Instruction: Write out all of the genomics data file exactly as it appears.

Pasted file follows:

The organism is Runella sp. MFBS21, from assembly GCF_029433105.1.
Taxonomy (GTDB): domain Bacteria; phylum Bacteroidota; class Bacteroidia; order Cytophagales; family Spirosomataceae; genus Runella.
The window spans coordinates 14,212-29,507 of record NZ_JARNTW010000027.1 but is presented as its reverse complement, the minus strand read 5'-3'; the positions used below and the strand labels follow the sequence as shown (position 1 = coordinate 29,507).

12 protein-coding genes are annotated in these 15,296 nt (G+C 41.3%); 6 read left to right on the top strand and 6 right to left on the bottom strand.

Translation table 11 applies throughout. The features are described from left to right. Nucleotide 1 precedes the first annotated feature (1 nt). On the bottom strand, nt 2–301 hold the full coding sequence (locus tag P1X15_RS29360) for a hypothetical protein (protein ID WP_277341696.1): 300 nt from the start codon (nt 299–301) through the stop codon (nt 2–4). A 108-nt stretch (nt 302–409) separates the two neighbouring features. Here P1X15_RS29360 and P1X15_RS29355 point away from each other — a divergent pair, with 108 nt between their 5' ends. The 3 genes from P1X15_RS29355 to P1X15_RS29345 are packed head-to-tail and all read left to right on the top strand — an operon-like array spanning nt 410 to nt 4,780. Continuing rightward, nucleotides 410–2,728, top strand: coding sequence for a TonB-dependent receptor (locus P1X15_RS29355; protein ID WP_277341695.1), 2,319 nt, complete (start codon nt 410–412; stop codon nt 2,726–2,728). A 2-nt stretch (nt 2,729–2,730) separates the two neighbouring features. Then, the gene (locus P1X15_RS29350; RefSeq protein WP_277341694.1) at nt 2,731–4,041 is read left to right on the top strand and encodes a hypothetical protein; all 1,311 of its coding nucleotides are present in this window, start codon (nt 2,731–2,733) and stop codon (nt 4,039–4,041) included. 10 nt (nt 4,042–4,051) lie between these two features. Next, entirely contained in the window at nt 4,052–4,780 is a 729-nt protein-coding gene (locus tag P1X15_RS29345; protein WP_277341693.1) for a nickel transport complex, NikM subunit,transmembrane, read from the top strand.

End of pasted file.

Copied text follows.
The organism is Runella sp. MFBS21, from assembly GCF_029433105.1.
Taxonomy (GTDB): domain Bacteria; phylum Bacteroidota; class Bacteroidia; order Cytophagales; family Spirosomataceae; genus Runella.
The window spans coordinates 14,212-29,507 of record NZ_JARNTW010000027.1 but is presented as its reverse complement, the minus strand read 5'-3'; the positions used below and the strand labels follow the sequence as shown (position 1 = coordinate 29,507).

12 protein-coding genes are annotated in these 15,296 nt (G+C 41.3%); 6 read left to right on the top strand and 6 right to left on the bottom strand.

Translation table 11 applies throughout. The features are described from left to right. Nucleotide 1 precedes the first annotated feature (1 nt). On the bottom strand, nt 2–301 hold the full coding sequence (locus tag P1X15_RS29360) for a hypothetical protein (protein ID WP_277341696.1): 300 nt from the start codon (nt 299–301) through the stop codon (nt 2–4). A 108-nt stretch (nt 302–409) separates the two neighbouring features. Here P1X15_RS29360 and P1X15_RS29355 point away from each other — a divergent pair, with 108 nt between their 5' ends. The 3 genes from P1X15_RS29355 to P1X15_RS29345 are packed head-to-tail and all read left to right on the top strand — an operon-like array spanning nt 410 to nt 4,780. Continuing rightward, nucleotides 410–2,728, top strand: coding sequence for a TonB-dependent receptor (locus P1X15_RS29355; protein ID WP_277341695.1), 2,319 nt, complete (start codon nt 410–412; stop codon nt 2,726–2,728). A 2-nt stretch (nt 2,729–2,730) separates the two neighbouring features. Then, the gene (locus P1X15_RS29350; RefSeq protein WP_277341694.1) at nt 2,731–4,041 is read left to right on the top strand and encodes a hypothetical protein; all 1,311 of its coding nucleotides are present in this window, start codon (nt 2,731–2,733) and stop codon (nt 4,039–4,041) included. 10 nt (nt 4,042–4,051) lie between these two features. Next, entirely contained in the window at nt 4,052–4,780 is a 729-nt protein-coding gene (locus tag P1X15_RS29345; protein WP_277341693.1) for a nickel transport complex, NikM subunit,transmembrane, read from the top strand.